Friday, November 25, 2011

India should slap a travel ban on intolerant Maldivians

India should draw a list of Maldivian organisations and individuals voicing intolerance towards SAARC monuments and slap a travel ban on them.

For now they would include the Islamic Minister, members of the Adhalath Party, Jamiyathul Salaf, and Gayoom and the members of his Progressive Party. The elections commission should be able to make public the members of Adhalath and the Progressive Party.

It would also be easy to identify many of these people as they are spouting intolerance in public, all that is needed is a rudimentary research into the press and the media since the SAARC summit.

Other SAARC countries and, indeed, all decent, progressive nations should also draw a list of bigoted Maldivians and ban them from entering.

This might be an effective (and only) way of sending the message across to bigots in the Maldives that if they want to travel to other countries they should learn to be tolerant of other cultures first.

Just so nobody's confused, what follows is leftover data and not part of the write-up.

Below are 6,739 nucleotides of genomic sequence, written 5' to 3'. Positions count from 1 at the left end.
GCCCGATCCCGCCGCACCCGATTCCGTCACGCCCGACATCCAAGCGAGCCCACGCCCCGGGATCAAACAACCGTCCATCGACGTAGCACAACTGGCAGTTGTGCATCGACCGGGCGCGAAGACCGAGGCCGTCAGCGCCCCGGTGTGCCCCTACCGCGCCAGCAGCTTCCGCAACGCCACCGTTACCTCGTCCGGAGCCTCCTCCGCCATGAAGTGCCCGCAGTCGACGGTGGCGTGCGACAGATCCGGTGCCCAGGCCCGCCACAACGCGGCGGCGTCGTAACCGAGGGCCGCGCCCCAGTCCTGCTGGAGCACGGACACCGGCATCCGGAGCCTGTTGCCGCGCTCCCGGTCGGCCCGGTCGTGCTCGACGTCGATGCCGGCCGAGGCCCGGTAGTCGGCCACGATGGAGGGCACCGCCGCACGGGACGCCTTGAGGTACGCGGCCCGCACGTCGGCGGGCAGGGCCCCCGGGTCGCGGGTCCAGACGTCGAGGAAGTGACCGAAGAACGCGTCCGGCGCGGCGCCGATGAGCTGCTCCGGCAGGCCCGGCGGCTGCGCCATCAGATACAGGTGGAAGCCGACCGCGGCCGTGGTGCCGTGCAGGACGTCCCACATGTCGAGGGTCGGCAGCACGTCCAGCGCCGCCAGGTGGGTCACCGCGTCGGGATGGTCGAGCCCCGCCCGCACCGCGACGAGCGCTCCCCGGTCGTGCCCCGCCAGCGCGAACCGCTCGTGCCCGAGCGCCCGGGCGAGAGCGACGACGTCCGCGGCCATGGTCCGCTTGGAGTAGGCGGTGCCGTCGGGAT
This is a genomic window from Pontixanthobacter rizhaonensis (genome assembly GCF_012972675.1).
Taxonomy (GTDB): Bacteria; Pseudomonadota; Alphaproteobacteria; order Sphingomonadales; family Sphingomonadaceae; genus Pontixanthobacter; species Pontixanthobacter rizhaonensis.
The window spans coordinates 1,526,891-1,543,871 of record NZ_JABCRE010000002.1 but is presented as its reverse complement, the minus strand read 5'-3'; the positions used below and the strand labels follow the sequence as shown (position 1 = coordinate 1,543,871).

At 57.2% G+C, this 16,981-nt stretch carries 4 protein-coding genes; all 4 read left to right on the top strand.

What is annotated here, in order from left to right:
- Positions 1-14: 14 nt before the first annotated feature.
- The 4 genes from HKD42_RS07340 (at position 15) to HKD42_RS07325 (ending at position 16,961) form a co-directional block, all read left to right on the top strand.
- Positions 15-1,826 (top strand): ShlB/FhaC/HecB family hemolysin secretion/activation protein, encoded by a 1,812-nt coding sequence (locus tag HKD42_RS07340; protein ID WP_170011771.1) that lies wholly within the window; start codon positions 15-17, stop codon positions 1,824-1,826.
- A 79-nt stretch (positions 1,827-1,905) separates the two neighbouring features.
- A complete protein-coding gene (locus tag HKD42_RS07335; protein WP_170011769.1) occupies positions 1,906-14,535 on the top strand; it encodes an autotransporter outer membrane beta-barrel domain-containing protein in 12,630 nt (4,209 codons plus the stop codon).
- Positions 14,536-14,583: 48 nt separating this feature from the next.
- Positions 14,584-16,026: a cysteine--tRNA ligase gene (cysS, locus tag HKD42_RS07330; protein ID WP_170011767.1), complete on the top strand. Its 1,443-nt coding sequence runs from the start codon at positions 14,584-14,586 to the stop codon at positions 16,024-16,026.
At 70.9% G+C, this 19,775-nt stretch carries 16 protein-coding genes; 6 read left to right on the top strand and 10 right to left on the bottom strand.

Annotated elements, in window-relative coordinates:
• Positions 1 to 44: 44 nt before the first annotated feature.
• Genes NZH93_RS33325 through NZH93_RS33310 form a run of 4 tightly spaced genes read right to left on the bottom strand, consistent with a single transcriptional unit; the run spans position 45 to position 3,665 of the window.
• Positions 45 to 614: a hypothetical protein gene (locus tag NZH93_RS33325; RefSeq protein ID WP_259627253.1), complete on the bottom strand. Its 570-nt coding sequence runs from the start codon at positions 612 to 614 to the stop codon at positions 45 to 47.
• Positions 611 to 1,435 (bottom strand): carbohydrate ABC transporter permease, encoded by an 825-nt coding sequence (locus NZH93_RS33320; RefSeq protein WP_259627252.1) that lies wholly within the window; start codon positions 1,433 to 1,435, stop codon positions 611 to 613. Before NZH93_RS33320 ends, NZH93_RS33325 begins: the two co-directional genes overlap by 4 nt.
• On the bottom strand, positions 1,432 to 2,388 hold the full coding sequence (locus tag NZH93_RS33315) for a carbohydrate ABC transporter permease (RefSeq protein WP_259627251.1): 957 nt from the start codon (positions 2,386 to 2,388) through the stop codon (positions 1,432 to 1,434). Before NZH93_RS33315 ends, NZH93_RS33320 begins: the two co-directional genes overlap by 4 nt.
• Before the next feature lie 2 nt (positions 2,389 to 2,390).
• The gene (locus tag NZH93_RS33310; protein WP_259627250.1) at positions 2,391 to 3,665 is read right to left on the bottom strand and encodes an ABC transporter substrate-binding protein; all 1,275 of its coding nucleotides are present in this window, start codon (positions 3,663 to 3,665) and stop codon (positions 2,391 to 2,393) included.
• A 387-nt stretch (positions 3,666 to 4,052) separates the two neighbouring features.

Thursday, June 23, 2011

Gadhdhoo council subjects three women to physical examination

Haveeru is reporting that three Gadhdhoo women were subjected to pregnancy tests and physical examinations to verify whether they had given birth recently, after suspicion that the recent newborn found in a garage in Thinadhoo might have belonged to one of them.

However, similar tests are not carried out on men in the Maldives, despite a fair number of pregnancies out of wedlock and, in some cases, women naming the men they had had sex with. A simple DNA test could prove paternity and, in turn, ensure men contributed their share for the upbringing of children they father.

It remains to be seen if the human rights commission of the Maldives makes a statement against this gross violation of the rights of women on Gadhdhoo.

Tuesday, October 12, 2010

Muttalib afraid domestic violence law may prevent men marrying two women

MP for Fares Mathoda Ibrahim Muttalib yesterday fought a valiant but seemingly lone battle against DRP's domestic violence bill. Here is a selection of choice bits from his speech: